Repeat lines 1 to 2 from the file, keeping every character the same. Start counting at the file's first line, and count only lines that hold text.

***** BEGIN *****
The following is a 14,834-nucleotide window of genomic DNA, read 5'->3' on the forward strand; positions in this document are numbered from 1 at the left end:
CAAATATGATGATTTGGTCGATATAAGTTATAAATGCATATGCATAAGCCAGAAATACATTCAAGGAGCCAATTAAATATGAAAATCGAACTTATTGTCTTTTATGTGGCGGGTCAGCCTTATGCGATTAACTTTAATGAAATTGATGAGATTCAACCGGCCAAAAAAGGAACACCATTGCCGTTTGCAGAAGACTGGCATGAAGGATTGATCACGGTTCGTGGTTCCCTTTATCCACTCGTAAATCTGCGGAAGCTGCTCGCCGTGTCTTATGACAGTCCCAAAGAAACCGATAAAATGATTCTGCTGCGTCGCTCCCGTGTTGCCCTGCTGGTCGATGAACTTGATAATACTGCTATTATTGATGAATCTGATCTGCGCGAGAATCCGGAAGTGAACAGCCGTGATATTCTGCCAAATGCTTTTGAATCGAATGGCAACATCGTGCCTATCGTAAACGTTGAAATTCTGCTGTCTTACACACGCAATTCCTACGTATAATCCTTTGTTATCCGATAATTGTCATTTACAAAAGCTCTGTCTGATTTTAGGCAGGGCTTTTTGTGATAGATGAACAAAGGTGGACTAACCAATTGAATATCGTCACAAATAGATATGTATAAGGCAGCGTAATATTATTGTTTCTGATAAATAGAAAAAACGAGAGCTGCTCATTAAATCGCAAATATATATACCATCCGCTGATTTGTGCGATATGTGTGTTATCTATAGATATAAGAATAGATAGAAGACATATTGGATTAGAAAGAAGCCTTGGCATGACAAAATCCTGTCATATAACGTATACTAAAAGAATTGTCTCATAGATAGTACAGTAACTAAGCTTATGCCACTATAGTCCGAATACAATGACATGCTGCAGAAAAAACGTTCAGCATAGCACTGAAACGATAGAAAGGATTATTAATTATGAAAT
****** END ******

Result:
The following is a 14,834-nucleotide window of genomic DNA, read 5'->3' on the forward strand; positions in this document are numbered from 1 at the left end:
CAAATATGATGATTTGGTCGATATAAGTTATAAATGCATATGCATAAGCCAGAAATACATTCAAGGAGCCAATTAAATATGAAAATCGAACTTATTGTCTTTTATGTGGCGGGTCAGCCTTATGCGATTAACTTTAATGAAATTGATGAGATTCAACCGGCCAAAAAAGGAACACCATTGCCGTTTGCAGAAGACTGGCATGAAGGATTGATCACGGTTCGTGGTTCCCTTTATCCACTCGTAAATCTGCGGAAGCTGCTCGCCGTGTCTTATGACAGTCCCAAAGAAACCGATAAAATGATTCTGCTGCGTCGCTCCCGTGTTGCCCTGCTGGTCGATGAACTTGATAATACTGCTATTATTGATGAATCTGATCTGCGCGAGAATCCGGAAGTGAACAGCCGTGATATTCTGCCAAATGCTTTTGAATCGAATGGCAACATCGTGCCTATCGTAAACGTTGAAATTCTGCTGTCTTACACACGCAATTCCTACGTATAATCCTTTGTTATCCGATAATTGTCATTTACAAAAGCTCTGTCTGATTTTAGGCAGGGCTTTTTGTGATAGATGAACAAAGGTGGACTAACCAATTGAATATCGTCACAAATAGATATGTATAAGGCAGCGTAATATTATTGTTTCTGATAAATAGAAAAAACGAGAGCTGCTCATTAAATCGCAAATATATATACCATCCGCTGATTTGTGCGATATGTGTGTTATCTATAGATATAAGAATAGATAGAAGACATATTGGATTAGAAAGAAGCCTTGGCATGACAAAATCCTGTCATATAACGTATACTAAAAGAATTGTCTCATAGATAGTACAGTAACTAAGCTTATGCCACTATAGTCCGAATACAATGACATGCTGCAGAAAAAACGTTCAGCATAGCACTGAAACGATAGAAAGGATTATTAATTATGAAAT